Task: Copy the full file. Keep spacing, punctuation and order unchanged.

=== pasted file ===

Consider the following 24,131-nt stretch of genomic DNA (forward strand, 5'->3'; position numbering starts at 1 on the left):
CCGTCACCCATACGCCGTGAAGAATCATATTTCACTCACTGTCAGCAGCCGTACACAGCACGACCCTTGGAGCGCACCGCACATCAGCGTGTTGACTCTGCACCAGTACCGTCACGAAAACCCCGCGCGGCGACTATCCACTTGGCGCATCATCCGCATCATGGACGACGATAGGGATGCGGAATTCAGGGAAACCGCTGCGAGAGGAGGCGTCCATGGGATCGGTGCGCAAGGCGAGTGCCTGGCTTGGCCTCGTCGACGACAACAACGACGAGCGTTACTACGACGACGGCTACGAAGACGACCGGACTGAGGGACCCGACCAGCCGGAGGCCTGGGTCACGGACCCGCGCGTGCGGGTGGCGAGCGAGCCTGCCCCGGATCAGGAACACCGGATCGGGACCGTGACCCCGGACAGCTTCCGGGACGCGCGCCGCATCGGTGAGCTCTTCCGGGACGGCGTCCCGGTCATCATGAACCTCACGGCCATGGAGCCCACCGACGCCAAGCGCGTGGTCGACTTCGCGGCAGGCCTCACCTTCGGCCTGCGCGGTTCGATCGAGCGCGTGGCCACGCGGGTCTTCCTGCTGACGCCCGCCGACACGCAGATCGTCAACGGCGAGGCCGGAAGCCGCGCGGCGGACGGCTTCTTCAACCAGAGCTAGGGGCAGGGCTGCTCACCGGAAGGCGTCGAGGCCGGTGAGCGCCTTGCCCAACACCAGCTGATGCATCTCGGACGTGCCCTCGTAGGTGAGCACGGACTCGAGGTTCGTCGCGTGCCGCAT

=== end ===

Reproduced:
Consider the following 24,131-nt stretch of genomic DNA (forward strand, 5'->3'; position numbering starts at 1 on the left):
CCGTCACCCATACGCCGTGAAGAATCATATTTCACTCACTGTCAGCAGCCGTACACAGCACGACCCTTGGAGCGCACCGCACATCAGCGTGTTGACTCTGCACCAGTACCGTCACGAAAACCCCGCGCGGCGACTATCCACTTGGCGCATCATCCGCATCATGGACGACGATAGGGATGCGGAATTCAGGGAAACCGCTGCGAGAGGAGGCGTCCATGGGATCGGTGCGCAAGGCGAGTGCCTGGCTTGGCCTCGTCGACGACAACAACGACGAGCGTTACTACGACGACGGCTACGAAGACGACCGGACTGAGGGACCCGACCAGCCGGAGGCCTGGGTCACGGACCCGCGCGTGCGGGTGGCGAGCGAGCCTGCCCCGGATCAGGAACACCGGATCGGGACCGTGACCCCGGACAGCTTCCGGGACGCGCGCCGCATCGGTGAGCTCTTCCGGGACGGCGTCCCGGTCATCATGAACCTCACGGCCATGGAGCCCACCGACGCCAAGCGCGTGGTCGACTTCGCGGCAGGCCTCACCTTCGGCCTGCGCGGTTCGATCGAGCGCGTGGCCACGCGGGTCTTCCTGCTGACGCCCGCCGACACGCAGATCGTCAACGGCGAGGCCGGAAGCCGCGCGGCGGACGGCTTCTTCAACCAGAGCTAGGGGCAGGGCTGCTCACCGGAAGGCGTCGAGGCCGGTGAGCGCCTTGCCCAACACCAGCTGATGCATCTCGGACGTGCCCTCGTAGGTGAGCACGGACTCGAGGTTCGTCGCGTGCCGCAT